Coming to America (1988)
March 31, 2016 12:21 PM - Subscribe

An African prince goes to Queens, New York City to find a wife whom he can respect for her intelligence and will.

NYTimes: ''Coming to America'' comes to life fitfully when it turns rude and raw, or when Mr. Murphy and Mr. Hall are allowed to throw themselves into the sort of sketch material that made Mr. Murphy a star on television.

WaPo: "Coming to America" isn't as aggressively awful as the "Cop" films or "The Golden Child," but at least in those films there was something to react to. In making "Coming to America," Murphy seems to have set his sights on the lowest prize imaginable. He aspires to blandness.

Slant: Revisiting Coming to America as a critic, much of the humor that helped to make it the third highest-grossing movie at the U.S. box office in '88 still holds up. From Soul Glo to “Sexual Chocolate!” to McDowell's, Murphy and his team managed to strike a balance of relatively edgy humor and charming, if at times slightly formulaic, romance. Revisiting it as a Ghanaian, that satisfaction of seeing the on-screen portrayals of Africans who weren't corrupt, impoverished, or dying of AIDS remains. Of course, Prince Akeem's Zamunda, with its palm trees and turreted castles and ridiculous excess, is an outlandish fiction, but for an African, this deliberately positive vision still feels like a rebuke to so many negative cinematic representations of the African continent.

It's hard to tell if a comedy like Coming to America could be made today. A few years ago, there was talk of a remake starring Martin Lawrence as a Queens native who finds out he's heir to an African throne. Thankfully, the project seems to have fizzled. What made Coming to America distinct was the way it chose to use and subvert stereotypes, depicting Zamunda as a luxurious paradise and choosing Queens in mid December, rather than somewhere like Los Angeles, as its polar opposite. The movie confronted perceptions of where wealth and education are supposed to reside.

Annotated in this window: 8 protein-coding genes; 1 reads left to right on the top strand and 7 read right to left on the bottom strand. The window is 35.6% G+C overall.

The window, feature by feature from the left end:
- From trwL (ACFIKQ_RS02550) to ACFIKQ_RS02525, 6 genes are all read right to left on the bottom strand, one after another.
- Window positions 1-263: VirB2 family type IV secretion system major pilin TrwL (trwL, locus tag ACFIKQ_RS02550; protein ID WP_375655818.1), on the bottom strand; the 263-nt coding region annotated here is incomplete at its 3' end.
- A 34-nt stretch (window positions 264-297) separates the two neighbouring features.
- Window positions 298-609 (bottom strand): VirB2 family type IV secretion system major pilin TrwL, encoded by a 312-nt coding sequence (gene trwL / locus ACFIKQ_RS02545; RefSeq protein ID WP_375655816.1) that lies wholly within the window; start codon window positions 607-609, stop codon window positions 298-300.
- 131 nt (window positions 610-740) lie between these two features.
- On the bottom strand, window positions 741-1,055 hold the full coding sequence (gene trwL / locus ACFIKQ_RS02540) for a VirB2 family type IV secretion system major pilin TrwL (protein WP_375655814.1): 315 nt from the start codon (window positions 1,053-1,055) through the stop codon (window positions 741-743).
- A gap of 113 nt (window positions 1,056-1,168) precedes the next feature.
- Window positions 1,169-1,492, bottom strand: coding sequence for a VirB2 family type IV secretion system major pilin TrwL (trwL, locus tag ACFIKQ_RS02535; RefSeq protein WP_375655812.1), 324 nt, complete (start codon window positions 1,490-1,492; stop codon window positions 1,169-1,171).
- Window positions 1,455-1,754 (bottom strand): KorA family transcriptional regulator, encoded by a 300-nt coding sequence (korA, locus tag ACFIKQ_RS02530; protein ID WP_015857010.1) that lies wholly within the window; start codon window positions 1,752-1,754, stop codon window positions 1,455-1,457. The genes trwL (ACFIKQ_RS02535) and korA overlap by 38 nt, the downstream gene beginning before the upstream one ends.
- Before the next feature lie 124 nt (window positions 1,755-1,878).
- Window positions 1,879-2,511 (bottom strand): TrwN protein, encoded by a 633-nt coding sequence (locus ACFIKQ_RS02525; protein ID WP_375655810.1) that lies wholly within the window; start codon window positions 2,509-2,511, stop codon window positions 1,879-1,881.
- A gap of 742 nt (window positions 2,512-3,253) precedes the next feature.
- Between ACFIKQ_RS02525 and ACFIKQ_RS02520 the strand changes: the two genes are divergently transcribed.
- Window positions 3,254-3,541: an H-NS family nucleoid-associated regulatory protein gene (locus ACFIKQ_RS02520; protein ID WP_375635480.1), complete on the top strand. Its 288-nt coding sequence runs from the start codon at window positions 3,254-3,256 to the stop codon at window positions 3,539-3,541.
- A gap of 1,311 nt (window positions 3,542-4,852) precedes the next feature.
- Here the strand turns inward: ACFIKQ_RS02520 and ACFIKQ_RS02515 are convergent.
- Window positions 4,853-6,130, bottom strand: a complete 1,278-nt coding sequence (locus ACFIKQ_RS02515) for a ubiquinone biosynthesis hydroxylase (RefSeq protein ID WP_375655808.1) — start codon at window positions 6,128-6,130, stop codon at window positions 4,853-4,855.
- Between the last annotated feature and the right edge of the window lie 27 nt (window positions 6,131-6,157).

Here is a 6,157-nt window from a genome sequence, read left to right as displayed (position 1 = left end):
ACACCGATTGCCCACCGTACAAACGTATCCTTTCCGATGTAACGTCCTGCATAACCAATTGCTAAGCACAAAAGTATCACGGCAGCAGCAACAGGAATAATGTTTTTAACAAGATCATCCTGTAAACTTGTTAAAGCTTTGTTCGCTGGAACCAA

When Paramount Withheld 'Coming to America' From Film Critics, Worried About Box Office, Not Knowing What They Had...

Trailer

Soul Glo

Randy Watson and Sexual Chocolate
posted by MoonOrb (12 comments total) 5 users marked this as a favorite
 
This is one of those "better than it sounds" movies.

Also, all the different disguises Murphy and Hall are in is quite a thing.
posted by jenfullmoon at 6:23 PM on March 31, 2016 [2 favorites]


I think this might be my family's most quoted movie. So much good stuff. "When you think of garbage, think of Akeem!"
posted by silverstatue at 7:13 PM on March 31, 2016 [1 favorite]


That WaPo review just mystifies me. Hinson didn't like Beverly HIlls Cop or this movie but thought Dirty Rotten Scoundrels was good? Eh, what does he know from funny, the bastard?

I've always had a soft spot in my heart for this one. It's just so quotable.

Damn shame what they did to that dog.
posted by ob1quixote at 8:15 PM on March 31, 2016


Let me tell you something once and for all. Rocky Marciano was good, but compared to Joe Louis, Rocky Marciano ain't shit.